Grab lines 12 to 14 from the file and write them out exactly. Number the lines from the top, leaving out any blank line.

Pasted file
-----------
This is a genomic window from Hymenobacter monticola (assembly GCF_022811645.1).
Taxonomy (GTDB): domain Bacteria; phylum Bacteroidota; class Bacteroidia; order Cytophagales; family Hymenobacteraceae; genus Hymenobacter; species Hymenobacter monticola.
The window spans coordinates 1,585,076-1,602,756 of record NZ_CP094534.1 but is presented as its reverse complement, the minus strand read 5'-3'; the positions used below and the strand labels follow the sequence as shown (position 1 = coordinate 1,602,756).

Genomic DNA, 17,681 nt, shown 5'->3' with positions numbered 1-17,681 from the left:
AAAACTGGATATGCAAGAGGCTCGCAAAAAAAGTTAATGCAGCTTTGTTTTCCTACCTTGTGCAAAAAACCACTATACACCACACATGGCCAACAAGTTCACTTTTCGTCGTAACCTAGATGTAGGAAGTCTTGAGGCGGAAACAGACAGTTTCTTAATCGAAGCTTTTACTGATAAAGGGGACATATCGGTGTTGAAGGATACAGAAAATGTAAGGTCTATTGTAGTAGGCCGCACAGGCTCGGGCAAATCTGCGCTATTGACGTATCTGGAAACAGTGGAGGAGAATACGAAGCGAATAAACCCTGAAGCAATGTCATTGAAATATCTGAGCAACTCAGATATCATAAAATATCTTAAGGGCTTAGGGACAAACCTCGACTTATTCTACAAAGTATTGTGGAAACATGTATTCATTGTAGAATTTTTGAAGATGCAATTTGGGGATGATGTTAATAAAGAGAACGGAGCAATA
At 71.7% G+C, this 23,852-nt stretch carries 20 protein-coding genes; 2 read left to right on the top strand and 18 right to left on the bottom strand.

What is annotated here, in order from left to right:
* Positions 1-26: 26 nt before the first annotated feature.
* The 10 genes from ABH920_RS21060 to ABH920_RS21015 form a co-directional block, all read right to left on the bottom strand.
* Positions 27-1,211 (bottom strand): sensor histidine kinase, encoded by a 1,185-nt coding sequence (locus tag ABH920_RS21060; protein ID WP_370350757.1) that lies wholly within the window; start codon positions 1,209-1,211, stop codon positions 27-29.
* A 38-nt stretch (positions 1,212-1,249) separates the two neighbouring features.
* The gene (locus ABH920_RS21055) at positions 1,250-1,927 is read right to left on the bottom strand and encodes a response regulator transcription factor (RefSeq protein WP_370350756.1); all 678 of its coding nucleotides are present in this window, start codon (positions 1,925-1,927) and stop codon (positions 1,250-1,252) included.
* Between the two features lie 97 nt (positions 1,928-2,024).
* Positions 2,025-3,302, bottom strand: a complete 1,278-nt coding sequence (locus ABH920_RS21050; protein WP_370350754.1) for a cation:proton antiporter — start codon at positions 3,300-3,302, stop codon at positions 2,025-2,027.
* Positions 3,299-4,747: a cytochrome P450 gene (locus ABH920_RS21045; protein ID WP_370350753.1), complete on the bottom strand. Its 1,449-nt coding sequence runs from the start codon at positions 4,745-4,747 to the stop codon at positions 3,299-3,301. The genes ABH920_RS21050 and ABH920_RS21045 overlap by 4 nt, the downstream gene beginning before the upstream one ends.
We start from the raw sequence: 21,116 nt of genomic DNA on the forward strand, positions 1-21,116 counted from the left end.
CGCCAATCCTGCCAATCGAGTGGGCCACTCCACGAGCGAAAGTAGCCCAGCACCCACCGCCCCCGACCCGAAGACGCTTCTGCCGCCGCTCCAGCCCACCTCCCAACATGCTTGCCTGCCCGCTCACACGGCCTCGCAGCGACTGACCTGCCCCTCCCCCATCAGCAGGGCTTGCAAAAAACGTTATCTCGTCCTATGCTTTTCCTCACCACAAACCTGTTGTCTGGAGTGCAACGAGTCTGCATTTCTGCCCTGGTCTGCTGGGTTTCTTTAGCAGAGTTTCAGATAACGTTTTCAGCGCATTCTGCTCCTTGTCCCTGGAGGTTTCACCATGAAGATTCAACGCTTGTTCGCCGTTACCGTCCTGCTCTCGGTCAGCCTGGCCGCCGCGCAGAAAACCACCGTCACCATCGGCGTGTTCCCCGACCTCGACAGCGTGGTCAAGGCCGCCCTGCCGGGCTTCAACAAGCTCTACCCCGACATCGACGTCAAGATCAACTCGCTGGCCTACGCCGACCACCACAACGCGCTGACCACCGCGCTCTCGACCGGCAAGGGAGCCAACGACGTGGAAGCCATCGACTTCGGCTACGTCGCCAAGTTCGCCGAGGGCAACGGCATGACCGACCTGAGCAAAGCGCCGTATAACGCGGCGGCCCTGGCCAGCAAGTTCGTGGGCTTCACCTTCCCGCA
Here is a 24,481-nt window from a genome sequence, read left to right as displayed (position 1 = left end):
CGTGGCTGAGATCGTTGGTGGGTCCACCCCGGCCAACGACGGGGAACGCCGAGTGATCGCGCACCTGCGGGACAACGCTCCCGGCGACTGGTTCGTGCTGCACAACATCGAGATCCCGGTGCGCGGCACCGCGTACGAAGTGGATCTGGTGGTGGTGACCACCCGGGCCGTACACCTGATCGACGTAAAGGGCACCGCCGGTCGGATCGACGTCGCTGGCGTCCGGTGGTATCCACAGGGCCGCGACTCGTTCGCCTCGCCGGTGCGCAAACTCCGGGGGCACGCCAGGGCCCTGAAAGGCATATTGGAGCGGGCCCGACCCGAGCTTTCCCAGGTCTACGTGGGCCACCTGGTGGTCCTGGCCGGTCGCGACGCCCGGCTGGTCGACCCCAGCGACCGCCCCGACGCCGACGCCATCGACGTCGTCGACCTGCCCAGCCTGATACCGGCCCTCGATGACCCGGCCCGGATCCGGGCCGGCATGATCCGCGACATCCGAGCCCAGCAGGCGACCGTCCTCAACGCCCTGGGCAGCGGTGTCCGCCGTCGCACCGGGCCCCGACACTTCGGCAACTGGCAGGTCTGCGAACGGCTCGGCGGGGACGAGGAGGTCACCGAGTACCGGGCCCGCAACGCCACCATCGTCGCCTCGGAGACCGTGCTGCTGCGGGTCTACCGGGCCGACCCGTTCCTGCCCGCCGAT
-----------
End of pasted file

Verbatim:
* The gene (locus ABH920_RS21055) at positions 1,250-1,927 is read right to left on the bottom strand and encodes a response regulator transcription factor (RefSeq protein WP_370350756.1); all 678 of its coding nucleotides are present in this window, start codon (positions 1,925-1,927) and stop codon (positions 1,250-1,252) included.
* Between the two features lie 97 nt (positions 1,928-2,024).
* Positions 2,025-3,302, bottom strand: a complete 1,278-nt coding sequence (locus ABH920_RS21050; protein WP_370350754.1) for a cation:proton antiporter — start codon at positions 3,300-3,302, stop codon at positions 2,025-2,027.